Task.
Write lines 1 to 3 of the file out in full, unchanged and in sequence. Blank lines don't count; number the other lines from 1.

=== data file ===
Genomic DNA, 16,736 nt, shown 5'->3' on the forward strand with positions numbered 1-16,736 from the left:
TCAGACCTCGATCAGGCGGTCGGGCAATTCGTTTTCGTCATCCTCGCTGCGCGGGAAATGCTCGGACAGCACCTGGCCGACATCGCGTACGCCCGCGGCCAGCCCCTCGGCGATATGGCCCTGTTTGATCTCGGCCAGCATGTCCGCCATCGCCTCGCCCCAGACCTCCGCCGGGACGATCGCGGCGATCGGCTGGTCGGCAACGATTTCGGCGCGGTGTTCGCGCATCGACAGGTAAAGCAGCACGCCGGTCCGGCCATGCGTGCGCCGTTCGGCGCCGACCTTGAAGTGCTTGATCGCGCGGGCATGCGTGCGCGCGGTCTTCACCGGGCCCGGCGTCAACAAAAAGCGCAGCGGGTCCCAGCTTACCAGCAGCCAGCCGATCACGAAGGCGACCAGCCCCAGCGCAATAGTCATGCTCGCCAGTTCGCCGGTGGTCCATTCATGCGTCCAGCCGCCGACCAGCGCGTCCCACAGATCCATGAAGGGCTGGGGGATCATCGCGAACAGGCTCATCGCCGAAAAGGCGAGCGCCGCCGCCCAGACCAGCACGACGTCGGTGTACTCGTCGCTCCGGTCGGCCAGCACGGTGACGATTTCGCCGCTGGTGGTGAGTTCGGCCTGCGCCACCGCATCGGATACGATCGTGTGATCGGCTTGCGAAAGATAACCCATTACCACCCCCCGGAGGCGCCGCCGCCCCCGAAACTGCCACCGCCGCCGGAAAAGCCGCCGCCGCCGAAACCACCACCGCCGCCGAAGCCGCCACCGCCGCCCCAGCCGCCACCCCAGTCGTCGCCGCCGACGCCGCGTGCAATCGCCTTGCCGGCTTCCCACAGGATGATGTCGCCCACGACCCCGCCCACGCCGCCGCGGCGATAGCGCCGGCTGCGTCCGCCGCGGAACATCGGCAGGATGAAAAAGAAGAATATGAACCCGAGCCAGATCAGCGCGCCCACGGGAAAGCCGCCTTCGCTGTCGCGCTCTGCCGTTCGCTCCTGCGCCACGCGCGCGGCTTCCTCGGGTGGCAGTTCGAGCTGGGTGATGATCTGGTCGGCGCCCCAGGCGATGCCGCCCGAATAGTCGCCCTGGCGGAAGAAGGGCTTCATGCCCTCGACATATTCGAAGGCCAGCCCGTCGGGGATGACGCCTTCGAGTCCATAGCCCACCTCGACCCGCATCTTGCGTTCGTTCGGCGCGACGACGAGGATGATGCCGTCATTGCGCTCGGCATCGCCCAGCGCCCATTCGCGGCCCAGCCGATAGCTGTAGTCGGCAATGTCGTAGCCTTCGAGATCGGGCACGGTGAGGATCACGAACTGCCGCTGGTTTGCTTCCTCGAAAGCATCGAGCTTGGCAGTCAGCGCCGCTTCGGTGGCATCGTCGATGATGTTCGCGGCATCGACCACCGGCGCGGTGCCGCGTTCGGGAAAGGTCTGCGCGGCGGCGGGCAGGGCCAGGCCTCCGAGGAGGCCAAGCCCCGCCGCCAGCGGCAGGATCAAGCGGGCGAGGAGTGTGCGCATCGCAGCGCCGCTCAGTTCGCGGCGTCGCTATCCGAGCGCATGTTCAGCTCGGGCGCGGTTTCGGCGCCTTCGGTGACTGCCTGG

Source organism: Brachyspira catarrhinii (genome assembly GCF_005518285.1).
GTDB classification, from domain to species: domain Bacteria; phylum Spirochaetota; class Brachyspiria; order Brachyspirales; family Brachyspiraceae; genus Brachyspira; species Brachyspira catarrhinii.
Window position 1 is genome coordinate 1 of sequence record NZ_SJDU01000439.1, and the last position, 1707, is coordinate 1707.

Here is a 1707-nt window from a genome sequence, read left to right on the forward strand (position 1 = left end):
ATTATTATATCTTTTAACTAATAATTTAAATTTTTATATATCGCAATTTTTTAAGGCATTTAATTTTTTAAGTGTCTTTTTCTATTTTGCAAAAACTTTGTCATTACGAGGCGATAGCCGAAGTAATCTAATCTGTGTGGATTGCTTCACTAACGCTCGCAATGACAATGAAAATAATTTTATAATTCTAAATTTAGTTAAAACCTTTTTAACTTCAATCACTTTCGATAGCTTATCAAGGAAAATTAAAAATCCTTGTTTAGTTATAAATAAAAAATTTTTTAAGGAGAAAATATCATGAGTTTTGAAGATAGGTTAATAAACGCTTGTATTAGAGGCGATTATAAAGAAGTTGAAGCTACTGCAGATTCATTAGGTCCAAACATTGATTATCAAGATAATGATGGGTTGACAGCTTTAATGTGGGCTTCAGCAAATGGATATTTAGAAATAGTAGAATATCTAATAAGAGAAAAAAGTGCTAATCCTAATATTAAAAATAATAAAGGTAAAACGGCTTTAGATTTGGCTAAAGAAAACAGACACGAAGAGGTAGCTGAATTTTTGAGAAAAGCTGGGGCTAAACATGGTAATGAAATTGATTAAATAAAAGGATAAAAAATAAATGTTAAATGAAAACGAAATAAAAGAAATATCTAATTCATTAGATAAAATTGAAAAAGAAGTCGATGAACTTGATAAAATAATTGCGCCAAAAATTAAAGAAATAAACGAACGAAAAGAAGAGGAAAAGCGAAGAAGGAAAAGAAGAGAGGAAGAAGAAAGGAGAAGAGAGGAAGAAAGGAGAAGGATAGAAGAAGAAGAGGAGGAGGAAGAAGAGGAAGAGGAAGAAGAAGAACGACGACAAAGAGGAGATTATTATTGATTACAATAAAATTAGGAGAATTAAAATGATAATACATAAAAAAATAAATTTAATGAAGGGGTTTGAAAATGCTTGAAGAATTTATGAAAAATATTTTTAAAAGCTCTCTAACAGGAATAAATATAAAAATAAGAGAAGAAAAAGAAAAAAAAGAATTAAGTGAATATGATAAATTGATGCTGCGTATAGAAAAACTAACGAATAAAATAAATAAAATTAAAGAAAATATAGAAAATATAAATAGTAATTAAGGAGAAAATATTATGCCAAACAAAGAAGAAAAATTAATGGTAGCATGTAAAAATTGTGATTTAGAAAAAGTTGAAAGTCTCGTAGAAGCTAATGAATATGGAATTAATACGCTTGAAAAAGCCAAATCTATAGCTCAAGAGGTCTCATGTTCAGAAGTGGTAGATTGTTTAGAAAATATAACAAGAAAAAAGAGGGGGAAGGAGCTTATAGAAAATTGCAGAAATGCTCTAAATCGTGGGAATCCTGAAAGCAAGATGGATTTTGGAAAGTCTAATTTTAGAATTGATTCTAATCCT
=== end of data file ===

Genomic DNA, 16,736 nt, shown 5'->3' on the forward strand with positions numbered 1-16,736 from the left:
TCAGACCTCGATCAGGCGGTCGGGCAATTCGTTTTCGTCATCCTCGCTGCGCGGGAAATGCTCGGACAGCACCTGGCCGACATCGCGTACGCCCGCGGCCAGCCCCTCGGCGATATGGCCCTGTTTGATCTCGGCCAGCATGTCCGCCATCGCCTCGCCCCAGACCTCCGCCGGGACGATCGCGGCGATCGGCTGGTCGGCAACGATTTCGGCGCGGTGTTCGCGCATCGACAGGTAAAGCAGCACGCCGGTCCGGCCATGCGTGCGCCGTTCGGCGCCGACCTTGAAGTGCTTGATCGCGCGGGCATGCGTGCGCGCGGTCTTCACCGGGCCCGGCGTCAACAAAAAGCGCAGCGGGTCCCAGCTTACCAGCAGCCAGCCGATCACGAAGGCGACCAGCCCCAGCGCAATAGTCATGCTCGCCAGTTCGCCGGTGGTCCATTCATGCGTCCAGCCGCCGACCAGCGCGTCCCACAGATCCATGAAGGGCTGGGGGATCATCGCGAACAGGCTCATCGCCGAAAAGGCGAGCGCCGCCGCCCAGACCAGCACGACGTCGGTGTACTCGTCGCTCCGGTCGGCCAGCACGGTGACGATTTCGCCGCTGGTGGTGAGTTCGGCCTGCGCCACCGCATCGGATACGATCGTGTGATCGGCTTGCGAAAGATAACCCATTACCACCCCCCGGAGGCGCCGCCGCCCCCGAAACTGCCACCGCCGCCGGAAAAGCCGCCGCCGCCGAAACCACCACCGCCGCCGAAGCCGCCACCGCCGCCCCAGCCGCCACCCCAGTCGTCGCCGCCGACGCCGCGTGCAATCGCCTTGCCGGCTTCCCACAGGATGATGTCGCCCACGACCCCGCCCACGCCGCCGCGGCGATAGCGCCGGCTGCGTCCGCCGCGGAACATCGGCAGGATGAAAAAGAAGAATATGAACCCGAGCCAGATCAGCGCGCCCACGGGAAAGCCGCCTTCGCTGTCGCGCTCTGCCGTTCGCTCCTGCGCCACGCGCGCGGCTTCCTCGGGTGGCAGTTCGAGCTGGGTGATGATCTGGTCGGCGCCCCAGGCGATGCCGCCCGAATAGTCGCCCTGGCGGAAGAAGGGCTTCATGCCCTCGACATATTCGAAGGCCAGCCCGTCGGGGATGACGCCTTCGAGTCCATAGCCCACCTCGACCCGCATCTTGCGTTCGTTCGGCGCGACGACGAGGATGATGCCGTCATTGCGCTCGGCATCGCCCAGCGCCCATTCGCGGCCCAGCCGATAGCTGTAGTCGGCAATGTCGTAGCCTTCGAGATCGGGCACGGTGAGGATCACGAACTGCCGCTGGTTTGCTTCCTCGAAAGCATCGAGCTTGGCAGTCAGCGCCGCTTCGGTGGCATCGTCGATGATGTTCGCGGCATCGACCACCGGCGCGGTGCCGCGTTCGGGAAAGGTCTGCGCGGCGGCGGGCAGGGCCAGGCCTCCGAGGAGGCCAAGCCCCGCCGCCAGCGGCAGGATCAAGCGGGCGAGGAGTGTGCGCATCGCAGCGCCGCTCAGTTCGCGGCGTCGCTATCCGAGCGCATGTTCAGCTCGGGCGCGGTTTCGGCGCCTTCGGTGACTGCCTGG

Source organism: Brachyspira catarrhinii (genome assembly GCF_005518285.1).